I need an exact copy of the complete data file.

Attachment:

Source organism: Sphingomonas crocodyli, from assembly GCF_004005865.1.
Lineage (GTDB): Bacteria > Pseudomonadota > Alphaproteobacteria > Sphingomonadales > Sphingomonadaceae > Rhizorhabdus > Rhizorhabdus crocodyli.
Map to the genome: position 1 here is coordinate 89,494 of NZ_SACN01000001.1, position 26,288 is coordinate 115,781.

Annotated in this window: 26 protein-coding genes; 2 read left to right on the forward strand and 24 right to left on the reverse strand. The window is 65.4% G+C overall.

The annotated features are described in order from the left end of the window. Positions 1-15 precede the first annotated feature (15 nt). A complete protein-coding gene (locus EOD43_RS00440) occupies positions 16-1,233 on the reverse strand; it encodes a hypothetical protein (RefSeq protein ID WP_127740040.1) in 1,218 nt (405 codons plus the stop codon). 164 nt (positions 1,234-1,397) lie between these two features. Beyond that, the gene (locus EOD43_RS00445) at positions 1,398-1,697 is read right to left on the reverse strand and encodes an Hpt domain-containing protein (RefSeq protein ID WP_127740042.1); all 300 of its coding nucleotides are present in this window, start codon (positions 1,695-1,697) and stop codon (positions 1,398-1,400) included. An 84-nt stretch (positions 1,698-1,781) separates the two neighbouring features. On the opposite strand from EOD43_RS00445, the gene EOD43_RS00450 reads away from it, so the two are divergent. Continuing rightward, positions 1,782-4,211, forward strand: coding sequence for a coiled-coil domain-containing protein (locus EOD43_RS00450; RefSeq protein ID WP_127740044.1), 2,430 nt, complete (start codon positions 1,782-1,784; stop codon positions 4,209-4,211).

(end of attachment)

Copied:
Source organism: Sphingomonas crocodyli, from assembly GCF_004005865.1.
Lineage (GTDB): Bacteria > Pseudomonadota > Alphaproteobacteria > Sphingomonadales > Sphingomonadaceae > Rhizorhabdus > Rhizorhabdus crocodyli.
Map to the genome: position 1 here is coordinate 89,494 of NZ_SACN01000001.1, position 26,288 is coordinate 115,781.

Annotated in this window: 26 protein-coding genes; 2 read left to right on the forward strand and 24 right to left on the reverse strand. The window is 65.4% G+C overall.

The annotated features are described in order from the left end of the window. Positions 1-15 precede the first annotated feature (15 nt). A complete protein-coding gene (locus EOD43_RS00440) occupies positions 16-1,233 on the reverse strand; it encodes a hypothetical protein (RefSeq protein ID WP_127740040.1) in 1,218 nt (405 codons plus the stop codon). 164 nt (positions 1,234-1,397) lie between these two features. Beyond that, the gene (locus EOD43_RS00445) at positions 1,398-1,697 is read right to left on the reverse strand and encodes an Hpt domain-containing protein (RefSeq protein ID WP_127740042.1); all 300 of its coding nucleotides are present in this window, start codon (positions 1,695-1,697) and stop codon (positions 1,398-1,400) included. An 84-nt stretch (positions 1,698-1,781) separates the two neighbouring features. On the opposite strand from EOD43_RS00445, the gene EOD43_RS00450 reads away from it, so the two are divergent. Continuing rightward, positions 1,782-4,211, forward strand: coding sequence for a coiled-coil domain-containing protein (locus EOD43_RS00450; RefSeq protein ID WP_127740044.1), 2,430 nt, complete (start codon positions 1,782-1,784; stop codon positions 4,209-4,211).